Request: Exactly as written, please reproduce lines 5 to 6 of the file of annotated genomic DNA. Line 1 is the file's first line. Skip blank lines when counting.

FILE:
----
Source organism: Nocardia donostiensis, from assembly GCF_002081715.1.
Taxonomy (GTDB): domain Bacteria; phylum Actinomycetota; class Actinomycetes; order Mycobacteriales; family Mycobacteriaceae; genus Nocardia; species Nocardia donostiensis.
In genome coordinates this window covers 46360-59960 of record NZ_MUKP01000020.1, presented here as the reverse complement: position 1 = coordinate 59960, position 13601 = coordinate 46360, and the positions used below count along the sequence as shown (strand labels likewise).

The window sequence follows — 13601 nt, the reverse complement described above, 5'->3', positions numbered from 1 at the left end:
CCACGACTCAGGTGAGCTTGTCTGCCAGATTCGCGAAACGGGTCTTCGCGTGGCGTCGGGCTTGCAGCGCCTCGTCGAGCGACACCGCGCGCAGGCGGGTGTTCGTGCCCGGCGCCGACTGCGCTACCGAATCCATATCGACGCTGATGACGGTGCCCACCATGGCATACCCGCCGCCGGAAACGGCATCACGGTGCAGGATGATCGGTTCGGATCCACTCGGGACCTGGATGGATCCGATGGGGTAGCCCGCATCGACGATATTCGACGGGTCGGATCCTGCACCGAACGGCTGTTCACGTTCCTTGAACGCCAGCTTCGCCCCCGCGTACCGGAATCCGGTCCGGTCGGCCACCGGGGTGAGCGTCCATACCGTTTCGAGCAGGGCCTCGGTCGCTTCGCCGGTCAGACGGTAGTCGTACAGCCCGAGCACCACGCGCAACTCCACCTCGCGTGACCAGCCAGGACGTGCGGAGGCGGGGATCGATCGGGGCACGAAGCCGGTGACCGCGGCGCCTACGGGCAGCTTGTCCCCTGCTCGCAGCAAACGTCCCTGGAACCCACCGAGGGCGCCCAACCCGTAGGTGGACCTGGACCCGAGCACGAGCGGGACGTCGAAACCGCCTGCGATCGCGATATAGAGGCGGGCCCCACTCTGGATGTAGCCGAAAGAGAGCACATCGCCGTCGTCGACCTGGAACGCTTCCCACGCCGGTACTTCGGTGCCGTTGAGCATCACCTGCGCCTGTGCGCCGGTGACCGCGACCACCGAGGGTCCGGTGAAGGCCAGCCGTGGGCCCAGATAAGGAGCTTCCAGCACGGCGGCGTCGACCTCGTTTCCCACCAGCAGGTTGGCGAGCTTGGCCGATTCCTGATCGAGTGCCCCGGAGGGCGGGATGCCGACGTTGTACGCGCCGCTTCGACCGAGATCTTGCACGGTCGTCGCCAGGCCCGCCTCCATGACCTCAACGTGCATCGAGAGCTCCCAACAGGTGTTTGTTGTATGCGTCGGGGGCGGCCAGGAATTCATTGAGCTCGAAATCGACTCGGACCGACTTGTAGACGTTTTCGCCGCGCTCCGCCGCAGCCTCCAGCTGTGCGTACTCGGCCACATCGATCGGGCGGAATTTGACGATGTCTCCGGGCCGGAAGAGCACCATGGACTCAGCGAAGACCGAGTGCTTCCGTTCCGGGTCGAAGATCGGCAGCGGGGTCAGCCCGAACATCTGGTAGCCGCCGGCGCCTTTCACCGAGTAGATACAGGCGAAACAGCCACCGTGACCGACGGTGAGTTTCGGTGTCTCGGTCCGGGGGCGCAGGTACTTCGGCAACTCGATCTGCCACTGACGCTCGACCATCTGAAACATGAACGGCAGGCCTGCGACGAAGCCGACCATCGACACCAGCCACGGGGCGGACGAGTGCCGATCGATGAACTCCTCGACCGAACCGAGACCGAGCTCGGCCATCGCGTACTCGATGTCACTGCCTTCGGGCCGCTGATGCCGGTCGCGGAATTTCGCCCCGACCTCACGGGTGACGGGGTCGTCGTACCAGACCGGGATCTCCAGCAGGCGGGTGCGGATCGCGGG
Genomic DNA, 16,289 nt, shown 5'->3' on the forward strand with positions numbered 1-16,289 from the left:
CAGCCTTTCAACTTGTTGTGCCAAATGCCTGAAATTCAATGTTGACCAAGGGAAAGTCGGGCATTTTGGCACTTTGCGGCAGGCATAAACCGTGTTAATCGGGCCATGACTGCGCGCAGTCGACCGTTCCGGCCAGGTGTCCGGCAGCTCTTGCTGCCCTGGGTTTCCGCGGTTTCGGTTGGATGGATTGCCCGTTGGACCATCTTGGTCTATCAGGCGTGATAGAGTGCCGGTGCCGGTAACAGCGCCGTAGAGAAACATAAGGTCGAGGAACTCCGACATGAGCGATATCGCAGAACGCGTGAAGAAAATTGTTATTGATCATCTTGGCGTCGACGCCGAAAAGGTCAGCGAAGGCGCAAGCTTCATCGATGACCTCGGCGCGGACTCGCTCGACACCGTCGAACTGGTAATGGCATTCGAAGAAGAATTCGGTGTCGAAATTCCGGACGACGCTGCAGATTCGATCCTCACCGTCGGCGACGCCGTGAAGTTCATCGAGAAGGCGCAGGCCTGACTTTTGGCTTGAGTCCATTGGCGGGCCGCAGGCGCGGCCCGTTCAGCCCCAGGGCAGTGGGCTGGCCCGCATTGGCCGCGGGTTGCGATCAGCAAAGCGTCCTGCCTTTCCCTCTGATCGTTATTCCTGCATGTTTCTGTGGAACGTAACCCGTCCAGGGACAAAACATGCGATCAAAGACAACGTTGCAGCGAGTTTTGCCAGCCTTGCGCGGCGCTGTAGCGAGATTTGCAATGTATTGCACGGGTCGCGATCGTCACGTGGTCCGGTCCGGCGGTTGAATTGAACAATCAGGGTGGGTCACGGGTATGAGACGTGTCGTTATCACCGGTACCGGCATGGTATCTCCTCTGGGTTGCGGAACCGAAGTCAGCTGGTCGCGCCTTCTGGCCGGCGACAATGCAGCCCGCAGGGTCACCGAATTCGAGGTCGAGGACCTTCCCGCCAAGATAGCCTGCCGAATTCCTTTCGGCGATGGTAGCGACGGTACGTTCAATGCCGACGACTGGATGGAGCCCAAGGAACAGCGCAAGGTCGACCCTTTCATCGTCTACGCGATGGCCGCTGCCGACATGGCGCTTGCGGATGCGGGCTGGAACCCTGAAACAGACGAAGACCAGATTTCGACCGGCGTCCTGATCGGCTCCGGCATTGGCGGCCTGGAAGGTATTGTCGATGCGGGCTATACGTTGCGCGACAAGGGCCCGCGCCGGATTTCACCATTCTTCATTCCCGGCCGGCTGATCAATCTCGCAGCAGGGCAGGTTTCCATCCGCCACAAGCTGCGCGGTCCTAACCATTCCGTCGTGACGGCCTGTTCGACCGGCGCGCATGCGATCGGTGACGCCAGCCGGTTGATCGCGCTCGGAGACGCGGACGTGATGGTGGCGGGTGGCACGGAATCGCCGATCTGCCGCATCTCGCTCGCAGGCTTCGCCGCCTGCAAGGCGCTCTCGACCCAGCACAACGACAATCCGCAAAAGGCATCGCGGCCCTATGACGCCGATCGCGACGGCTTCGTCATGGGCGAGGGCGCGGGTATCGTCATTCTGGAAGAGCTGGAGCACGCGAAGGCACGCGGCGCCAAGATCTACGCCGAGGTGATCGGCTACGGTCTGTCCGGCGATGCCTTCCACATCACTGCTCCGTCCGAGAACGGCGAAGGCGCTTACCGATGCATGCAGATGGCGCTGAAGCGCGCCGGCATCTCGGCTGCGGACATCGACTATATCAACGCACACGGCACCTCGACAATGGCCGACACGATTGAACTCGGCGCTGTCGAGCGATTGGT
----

CCACGACTCAGGTGAGCTTGTCTGCCAGATTCGCGAAACGGGTCTTCGCGTGGCGTCGGGCTTGCAGCGCCTCGTCGAGCGACACCGCGCGCAGGCGGGTGTTCGTGCCCGGCGCCGACTGCGCTACCGAATCCATATCGACGCTGATGACGGTGCCCACCATGGCATACCCGCCGCCGGAAACGGCATCACGGTGCAGGATGATCGGTTCGGATCCACTCGGGACCTGGATGGATCCGATGGGGTAGCCCGCATCGACGATATTCGACGGGTCGGATCCTGCACCGAACGGCTGTTCACGTTCCTTGAACGCCAGCTTCGCCCCCGCGTACCGGAATCCGGTCCGGTCGGCCACCGGGGTGAGCGTCCATACCGTTTCGAGCAGGGCCTCGGTCGCTTCGCCGGTCAGACGGTAGTCGTACAGCCCGAGCACCACGCGCAACTCCACCTCGCGTGACCAGCCAGGACGTGCGGAGGCGGGGATCGATCGGGGCACGAAGCCGGTGACCGCGGCGCCTACGGGCAGCTTGTCCCCTGCTCGCAGCAAACGTCCCTGGAACCCACCGAGGGCGCCCAACCCGTAGGTGGACCTGGACCCGAGCACGAGCGGGACGTCGAAACCGCCTGCGATCGCGATATAGAGGCGGGCCCCACTCTGGATGTAGCCGAAAGAGAGCACATCGCCGTCGTCGACCTGGAACGCTTCCCACGCCGGTACTTCGGTGCCGTTGAGCATCACCTGCGCCTGTGCGCCGGTGACCGCGACCACCGAGGGTCCGGTGAAGGCCAGCCGTGGGCCCAGATAAGGAGCTTCCAGCACGGCGGCGTCGACCTCGTTTCCCACCAGCAGGTTGGCGAGCTTGGCCGATTCCTGATCGAGTGCCCCGGAGGGCGGGATGCCGACGTTGTACGCGCCGCTTCGACCGAGATCTTGCACGGTCGTCGCCAGGCCCGCCTCCATGACCTCAACGTGCATCGAGAGCTCCCAACAGGTGTTTGTTGTATGCGTCGGGGGCGGCCAGGAATTCATTGAGCTCGAAATCGACTCGGACCGACTTGTAGACGTTTTCGCCGCGCTCCGCCGCAGCCTCCAGCTGTGCGTACTCGGCCACATCGATCGGGCGGAATTTGACGATGTCTCCGGGCCGGAAGAGCACCATGGACTCAGCGAAGACCGAGTGCTTCCGTTCCGGGTCGAAGATCGGCAGCGGGGTCAGCCCGAACATCTGGTAGCCGCCGGCGCCTTTCACCGAGTAGATACAGGCGAAACAGCCACCGTGACCGACGGTGAGTTTCGGTGTCTCGGTCCGGGGGCGCAGGTACTTCGGCAACTCGATCTGCCACTGACGCTCGACCATCTGAAACATGAACGGCAGGCCTGCGACGAAGCCGACCATCGACACCAGCCACGGGGCGGACGAGTGCCGATCGATGAACTCCTCGACCGAACCGAGACCGAGCTCGGCCATCGCGTACTCGATGTCACTGCCTTCGGGCCGCTGATGCCGGTCGCGGAATTTCGCCCCGACCTCACGGGTGACGGGGTCGTCGTACCAGACCGGGATCTCCAGCAGGCGGGTGCGGATCGCGGG
Genomic DNA, 16,289 nt, shown 5'->3' on the forward strand with positions numbered 1-16,289 from the left: